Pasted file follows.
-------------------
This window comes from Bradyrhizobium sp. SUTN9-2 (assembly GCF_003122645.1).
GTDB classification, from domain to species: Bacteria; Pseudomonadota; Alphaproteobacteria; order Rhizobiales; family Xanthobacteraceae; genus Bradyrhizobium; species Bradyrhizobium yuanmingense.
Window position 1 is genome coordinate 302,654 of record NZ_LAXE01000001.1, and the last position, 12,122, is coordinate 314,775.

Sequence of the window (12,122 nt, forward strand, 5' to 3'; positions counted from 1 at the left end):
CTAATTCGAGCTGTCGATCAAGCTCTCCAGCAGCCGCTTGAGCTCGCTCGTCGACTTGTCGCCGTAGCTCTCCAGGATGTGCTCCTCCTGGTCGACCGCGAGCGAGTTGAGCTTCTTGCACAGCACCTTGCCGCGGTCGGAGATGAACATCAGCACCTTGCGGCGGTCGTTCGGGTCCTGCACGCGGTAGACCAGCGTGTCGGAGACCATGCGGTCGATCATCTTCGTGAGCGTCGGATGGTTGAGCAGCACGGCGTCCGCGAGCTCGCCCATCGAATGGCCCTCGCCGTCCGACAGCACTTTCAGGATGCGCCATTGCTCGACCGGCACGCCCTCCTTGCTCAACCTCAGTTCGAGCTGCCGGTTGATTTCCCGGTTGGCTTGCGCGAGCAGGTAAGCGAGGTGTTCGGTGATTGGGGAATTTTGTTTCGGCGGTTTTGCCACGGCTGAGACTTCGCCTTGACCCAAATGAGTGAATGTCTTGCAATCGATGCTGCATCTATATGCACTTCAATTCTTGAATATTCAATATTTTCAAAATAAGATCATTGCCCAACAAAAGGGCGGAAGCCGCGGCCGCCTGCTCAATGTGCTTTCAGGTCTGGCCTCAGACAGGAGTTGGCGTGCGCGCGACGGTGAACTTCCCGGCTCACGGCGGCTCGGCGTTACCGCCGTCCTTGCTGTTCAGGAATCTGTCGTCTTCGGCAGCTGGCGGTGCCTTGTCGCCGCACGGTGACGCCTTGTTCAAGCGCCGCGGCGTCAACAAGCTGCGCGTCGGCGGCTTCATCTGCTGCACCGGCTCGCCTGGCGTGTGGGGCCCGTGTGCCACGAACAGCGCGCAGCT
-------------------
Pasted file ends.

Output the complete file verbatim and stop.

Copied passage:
This window comes from Bradyrhizobium sp. SUTN9-2 (assembly GCF_003122645.1).
GTDB classification, from domain to species: Bacteria; Pseudomonadota; Alphaproteobacteria; order Rhizobiales; family Xanthobacteraceae; genus Bradyrhizobium; species Bradyrhizobium yuanmingense.
Window position 1 is genome coordinate 302,654 of record NZ_LAXE01000001.1, and the last position, 12,122, is coordinate 314,775.

Sequence of the window (12,122 nt, forward strand, 5' to 3'; positions counted from 1 at the left end):
CTAATTCGAGCTGTCGATCAAGCTCTCCAGCAGCCGCTTGAGCTCGCTCGTCGACTTGTCGCCGTAGCTCTCCAGGATGTGCTCCTCCTGGTCGACCGCGAGCGAGTTGAGCTTCTTGCACAGCACCTTGCCGCGGTCGGAGATGAACATCAGCACCTTGCGGCGGTCGTTCGGGTCCTGCACGCGGTAGACCAGCGTGTCGGAGACCATGCGGTCGATCATCTTCGTGAGCGTCGGATGGTTGAGCAGCACGGCGTCCGCGAGCTCGCCCATCGAATGGCCCTCGCCGTCCGACAGCACTTTCAGGATGCGCCATTGCTCGACCGGCACGCCCTCCTTGCTCAACCTCAGTTCGAGCTGCCGGTTGATTTCCCGGTTGGCTTGCGCGAGCAGGTAAGCGAGGTGTTCGGTGATTGGGGAATTTTGTTTCGGCGGTTTTGCCACGGCTGAGACTTCGCCTTGACCCAAATGAGTGAATGTCTTGCAATCGATGCTGCATCTATATGCACTTCAATTCTTGAATATTCAATATTTTCAAAATAAGATCATTGCCCAACAAAAGGGCGGAAGCCGCGGCCGCCTGCTCAATGTGCTTTCAGGTCTGGCCTCAGACAGGAGTTGGCGTGCGCGCGACGGTGAACTTCCCGGCTCACGGCGGCTCGGCGTTACCGCCGTCCTTGCTGTTCAGGAATCTGTCGTCTTCGGCAGCTGGCGGTGCCTTGTCGCCGCACGGTGACGCCTTGTTCAAGCGCCGCGGCGTCAACAAGCTGCGCGTCGGCGGCTTCATCTGCTGCACCGGCTCGCCTGGCGTGTGGGGCCCGTGTGCCACGAACAGCGCGCAGCT